This study aimed at (1) characterizing problematic behaviors expressed by dogs during walks in urban areas, (2) assessing how owners and non-owners perceive the phenomenon, and (3) evaluating if such problematic behaviors are associated with peculiar dog-owner attention patterns. Of 176 dogs filmed, 7 expressed excitement, 10 avoidance, and 5 aggression. Owners of problematic dogs considered their dogs less reliable and declared paying higher attention to them than owners of nonproblematic dogs. However, no difference was found in the perceived expression of problematic behaviors and in actual attention levels. This suggests that although somehow aware of their dogs’ particular need for attention, problematic-dog owners are incapable of complying appropriately with such requirement. Non-owners perceived owners as less attentive and dogs as less reliable than what was perceived by owners but reported a similar occurrence of problematic behaviors. As for problematic dogs, their levels of attention to owners were not different from those of nonproblematic dogs. Aggressive dogs were the only ones in which attention levels varied significantly during the problematic behavior as they never looked at their owner during the aggression episodes. Avoidant dogs showed a trend for increased frequency of gazes to the owner during avoidance episodes, suggesting an attempt to establish communication with the owner, although the short duration of gazes may question their efficacy. Although we cannot provide a detailed analysis of factors that contribute to dogs’ problematic behaviors in public, we identify a crucial point in the owners’ lack of awareness and inability to deal with them.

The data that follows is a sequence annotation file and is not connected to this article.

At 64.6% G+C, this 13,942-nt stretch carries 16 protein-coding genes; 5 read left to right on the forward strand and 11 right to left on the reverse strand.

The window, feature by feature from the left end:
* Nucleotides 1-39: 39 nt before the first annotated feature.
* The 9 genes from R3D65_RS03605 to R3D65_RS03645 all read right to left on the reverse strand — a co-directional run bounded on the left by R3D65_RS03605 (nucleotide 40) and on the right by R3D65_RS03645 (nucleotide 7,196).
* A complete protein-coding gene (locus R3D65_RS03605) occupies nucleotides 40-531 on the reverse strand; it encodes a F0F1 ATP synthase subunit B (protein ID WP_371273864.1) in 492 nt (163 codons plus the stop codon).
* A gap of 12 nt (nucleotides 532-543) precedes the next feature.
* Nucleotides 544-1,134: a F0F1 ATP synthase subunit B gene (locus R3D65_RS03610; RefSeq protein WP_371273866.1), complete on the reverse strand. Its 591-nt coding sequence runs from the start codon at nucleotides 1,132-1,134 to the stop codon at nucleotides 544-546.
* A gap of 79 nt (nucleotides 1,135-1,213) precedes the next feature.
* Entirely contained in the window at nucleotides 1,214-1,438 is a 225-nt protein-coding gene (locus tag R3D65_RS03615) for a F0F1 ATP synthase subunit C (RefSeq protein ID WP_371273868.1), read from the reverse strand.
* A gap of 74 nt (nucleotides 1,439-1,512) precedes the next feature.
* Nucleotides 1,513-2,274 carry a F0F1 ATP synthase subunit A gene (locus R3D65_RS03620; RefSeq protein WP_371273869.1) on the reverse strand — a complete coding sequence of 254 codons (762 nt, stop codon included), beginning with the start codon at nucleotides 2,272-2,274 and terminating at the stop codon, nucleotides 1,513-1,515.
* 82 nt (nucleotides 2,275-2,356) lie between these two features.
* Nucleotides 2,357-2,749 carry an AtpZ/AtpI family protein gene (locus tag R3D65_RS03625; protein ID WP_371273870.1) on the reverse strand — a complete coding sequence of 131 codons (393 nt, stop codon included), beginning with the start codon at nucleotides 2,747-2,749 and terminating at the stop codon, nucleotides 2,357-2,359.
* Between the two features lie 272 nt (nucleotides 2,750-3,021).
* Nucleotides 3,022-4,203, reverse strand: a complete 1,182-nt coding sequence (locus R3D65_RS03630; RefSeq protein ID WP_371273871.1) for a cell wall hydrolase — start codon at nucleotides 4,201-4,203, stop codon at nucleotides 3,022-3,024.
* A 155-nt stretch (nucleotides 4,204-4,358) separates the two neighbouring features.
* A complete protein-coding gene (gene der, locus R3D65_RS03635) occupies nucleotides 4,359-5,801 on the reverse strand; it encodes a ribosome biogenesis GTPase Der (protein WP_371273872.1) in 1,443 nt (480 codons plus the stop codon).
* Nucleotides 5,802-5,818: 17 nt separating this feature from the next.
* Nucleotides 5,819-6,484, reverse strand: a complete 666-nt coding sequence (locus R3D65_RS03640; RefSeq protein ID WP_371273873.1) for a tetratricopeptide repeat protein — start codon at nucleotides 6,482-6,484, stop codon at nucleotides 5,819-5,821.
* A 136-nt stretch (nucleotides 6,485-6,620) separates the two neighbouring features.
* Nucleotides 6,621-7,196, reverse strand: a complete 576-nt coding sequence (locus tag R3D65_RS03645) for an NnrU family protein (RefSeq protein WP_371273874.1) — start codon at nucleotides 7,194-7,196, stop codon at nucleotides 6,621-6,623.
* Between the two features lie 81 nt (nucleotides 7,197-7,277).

attention, dog, owner, problematic behaviors, public perception, urban areas
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